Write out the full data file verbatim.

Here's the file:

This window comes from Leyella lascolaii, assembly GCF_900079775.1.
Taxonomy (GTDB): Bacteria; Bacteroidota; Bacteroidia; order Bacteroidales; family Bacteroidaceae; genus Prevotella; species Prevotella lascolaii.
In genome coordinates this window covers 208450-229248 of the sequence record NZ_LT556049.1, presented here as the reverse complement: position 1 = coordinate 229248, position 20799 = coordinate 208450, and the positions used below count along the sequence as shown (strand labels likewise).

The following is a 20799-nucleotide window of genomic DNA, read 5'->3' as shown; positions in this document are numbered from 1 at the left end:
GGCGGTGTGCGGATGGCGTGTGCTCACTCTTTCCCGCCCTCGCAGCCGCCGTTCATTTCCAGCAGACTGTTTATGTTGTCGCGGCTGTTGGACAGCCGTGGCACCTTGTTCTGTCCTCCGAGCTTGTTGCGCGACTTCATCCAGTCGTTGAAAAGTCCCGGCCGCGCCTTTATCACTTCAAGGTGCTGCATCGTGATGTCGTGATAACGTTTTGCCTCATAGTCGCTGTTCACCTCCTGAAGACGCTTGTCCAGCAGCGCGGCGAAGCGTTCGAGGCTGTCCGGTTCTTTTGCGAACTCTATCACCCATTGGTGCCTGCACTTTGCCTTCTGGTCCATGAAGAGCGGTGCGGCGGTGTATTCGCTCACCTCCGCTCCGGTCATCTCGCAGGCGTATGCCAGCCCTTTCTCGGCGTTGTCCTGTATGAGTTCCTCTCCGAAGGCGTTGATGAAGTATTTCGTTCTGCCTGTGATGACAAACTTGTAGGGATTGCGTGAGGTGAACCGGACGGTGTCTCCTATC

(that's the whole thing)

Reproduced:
This window comes from Leyella lascolaii, assembly GCF_900079775.1.
Taxonomy (GTDB): Bacteria; Bacteroidota; Bacteroidia; order Bacteroidales; family Bacteroidaceae; genus Prevotella; species Prevotella lascolaii.
In genome coordinates this window covers 208450-229248 of the sequence record NZ_LT556049.1, presented here as the reverse complement: position 1 = coordinate 229248, position 20799 = coordinate 208450, and the positions used below count along the sequence as shown (strand labels likewise).

The following is a 20799-nucleotide window of genomic DNA, read 5'->3' as shown; positions in this document are numbered from 1 at the left end:
GGCGGTGTGCGGATGGCGTGTGCTCACTCTTTCCCGCCCTCGCAGCCGCCGTTCATTTCCAGCAGACTGTTTATGTTGTCGCGGCTGTTGGACAGCCGTGGCACCTTGTTCTGTCCTCCGAGCTTGTTGCGCGACTTCATCCAGTCGTTGAAAAGTCCCGGCCGCGCCTTTATCACTTCAAGGTGCTGCATCGTGATGTCGTGATAACGTTTTGCCTCATAGTCGCTGTTCACCTCCTGAAGACGCTTGTCCAGCAGCGCGGCGAAGCGTTCGAGGCTGTCCGGTTCTTTTGCGAACTCTATCACCCATTGGTGCCTGCACTTTGCCTTCTGGTCCATGAAGAGCGGTGCGGCGGTGTATTCGCTCACCTCCGCTCCGGTCATCTCGCAGGCGTATGCCAGCCCTTTCTCGGCGTTGTCCTGTATGAGTTCCTCTCCGAAGGCGTTGATGAAGTATTTCGTTCTGCCTGTGATGACAAACTTGTAGGGATTGCGTGAGGTGAACCGGACGGTGTCTCCTATC